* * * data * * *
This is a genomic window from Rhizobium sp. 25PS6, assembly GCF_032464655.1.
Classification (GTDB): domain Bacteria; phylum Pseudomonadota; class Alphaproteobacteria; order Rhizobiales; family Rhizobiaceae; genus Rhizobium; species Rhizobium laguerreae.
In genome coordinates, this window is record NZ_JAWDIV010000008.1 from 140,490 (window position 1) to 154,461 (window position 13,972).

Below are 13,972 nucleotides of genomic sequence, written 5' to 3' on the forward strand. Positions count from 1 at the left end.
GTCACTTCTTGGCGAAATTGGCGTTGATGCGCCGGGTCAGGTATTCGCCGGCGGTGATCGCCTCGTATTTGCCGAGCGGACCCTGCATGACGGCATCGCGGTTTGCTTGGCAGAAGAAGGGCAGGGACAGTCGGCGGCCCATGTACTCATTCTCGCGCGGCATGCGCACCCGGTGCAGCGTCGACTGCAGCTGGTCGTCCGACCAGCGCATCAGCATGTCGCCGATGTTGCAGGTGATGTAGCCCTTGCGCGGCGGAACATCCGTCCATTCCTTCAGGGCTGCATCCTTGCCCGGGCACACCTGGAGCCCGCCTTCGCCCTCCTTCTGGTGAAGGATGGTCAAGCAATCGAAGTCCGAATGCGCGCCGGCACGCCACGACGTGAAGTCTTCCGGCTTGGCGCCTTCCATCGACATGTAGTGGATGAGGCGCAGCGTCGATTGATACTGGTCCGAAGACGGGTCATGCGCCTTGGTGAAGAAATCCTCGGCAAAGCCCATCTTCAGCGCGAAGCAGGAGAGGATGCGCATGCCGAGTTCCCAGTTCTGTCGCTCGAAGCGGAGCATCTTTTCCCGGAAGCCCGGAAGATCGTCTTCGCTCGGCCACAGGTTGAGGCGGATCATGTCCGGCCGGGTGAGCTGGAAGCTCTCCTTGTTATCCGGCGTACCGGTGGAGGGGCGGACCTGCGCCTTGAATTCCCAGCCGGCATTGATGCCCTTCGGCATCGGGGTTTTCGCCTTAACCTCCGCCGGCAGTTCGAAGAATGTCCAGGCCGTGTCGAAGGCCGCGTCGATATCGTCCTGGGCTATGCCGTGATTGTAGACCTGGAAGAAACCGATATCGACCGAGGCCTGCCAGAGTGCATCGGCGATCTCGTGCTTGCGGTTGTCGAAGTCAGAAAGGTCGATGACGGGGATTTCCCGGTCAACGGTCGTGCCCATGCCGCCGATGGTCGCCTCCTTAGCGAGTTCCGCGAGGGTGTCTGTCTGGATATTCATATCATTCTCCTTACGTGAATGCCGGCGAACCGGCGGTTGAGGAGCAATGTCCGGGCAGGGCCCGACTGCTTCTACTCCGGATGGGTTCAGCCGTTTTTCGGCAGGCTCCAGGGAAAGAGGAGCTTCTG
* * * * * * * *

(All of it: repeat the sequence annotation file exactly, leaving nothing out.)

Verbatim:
This is a genomic window from Rhizobium sp. 25PS6, assembly GCF_032464655.1.
Classification (GTDB): domain Bacteria; phylum Pseudomonadota; class Alphaproteobacteria; order Rhizobiales; family Rhizobiaceae; genus Rhizobium; species Rhizobium laguerreae.
In genome coordinates, this window is record NZ_JAWDIV010000008.1 from 140,490 (window position 1) to 154,461 (window position 13,972).

Below are 13,972 nucleotides of genomic sequence, written 5' to 3' on the forward strand. Positions count from 1 at the left end.
GTCACTTCTTGGCGAAATTGGCGTTGATGCGCCGGGTCAGGTATTCGCCGGCGGTGATCGCCTCGTATTTGCCGAGCGGACCCTGCATGACGGCATCGCGGTTTGCTTGGCAGAAGAAGGGCAGGGACAGTCGGCGGCCCATGTACTCATTCTCGCGCGGCATGCGCACCCGGTGCAGCGTCGACTGCAGCTGGTCGTCCGACCAGCGCATCAGCATGTCGCCGATGTTGCAGGTGATGTAGCCCTTGCGCGGCGGAACATCCGTCCATTCCTTCAGGGCTGCATCCTTGCCCGGGCACACCTGGAGCCCGCCTTCGCCCTCCTTCTGGTGAAGGATGGTCAAGCAATCGAAGTCCGAATGCGCGCCGGCACGCCACGACGTGAAGTCTTCCGGCTTGGCGCCTTCCATCGACATGTAGTGGATGAGGCGCAGCGTCGATTGATACTGGTCCGAAGACGGGTCATGCGCCTTGGTGAAGAAATCCTCGGCAAAGCCCATCTTCAGCGCGAAGCAGGAGAGGATGCGCATGCCGAGTTCCCAGTTCTGTCGCTCGAAGCGGAGCATCTTTTCCCGGAAGCCCGGAAGATCGTCTTCGCTCGGCCACAGGTTGAGGCGGATCATGTCCGGCCGGGTGAGCTGGAAGCTCTCCTTGTTATCCGGCGTACCGGTGGAGGGGCGGACCTGCGCCTTGAATTCCCAGCCGGCATTGATGCCCTTCGGCATCGGGGTTTTCGCCTTAACCTCCGCCGGCAGTTCGAAGAATGTCCAGGCCGTGTCGAAGGCCGCGTCGATATCGTCCTGGGCTATGCCGTGATTGTAGACCTGGAAGAAACCGATATCGACCGAGGCCTGCCAGAGTGCATCGGCGATCTCGTGCTTGCGGTTGTCGAAGTCAGAAAGGTCGATGACGGGGATTTCCCGGTCAACGGTCGTGCCCATGCCGCCGATGGTCGCCTCCTTAGCGAGTTCCGCGAGGGTGTCTGTCTGGATATTCATATCATTCTCCTTACGTGAATGCCGGCGAACCGGCGGTTGAGGAGCAATGTCCGGGCAGGGCCCGACTGCTTCTACTCCGGATGGGTTCAGCCGTTTTTCGGCAGGCTCCAGGGAAAGAGGAGCTTCTG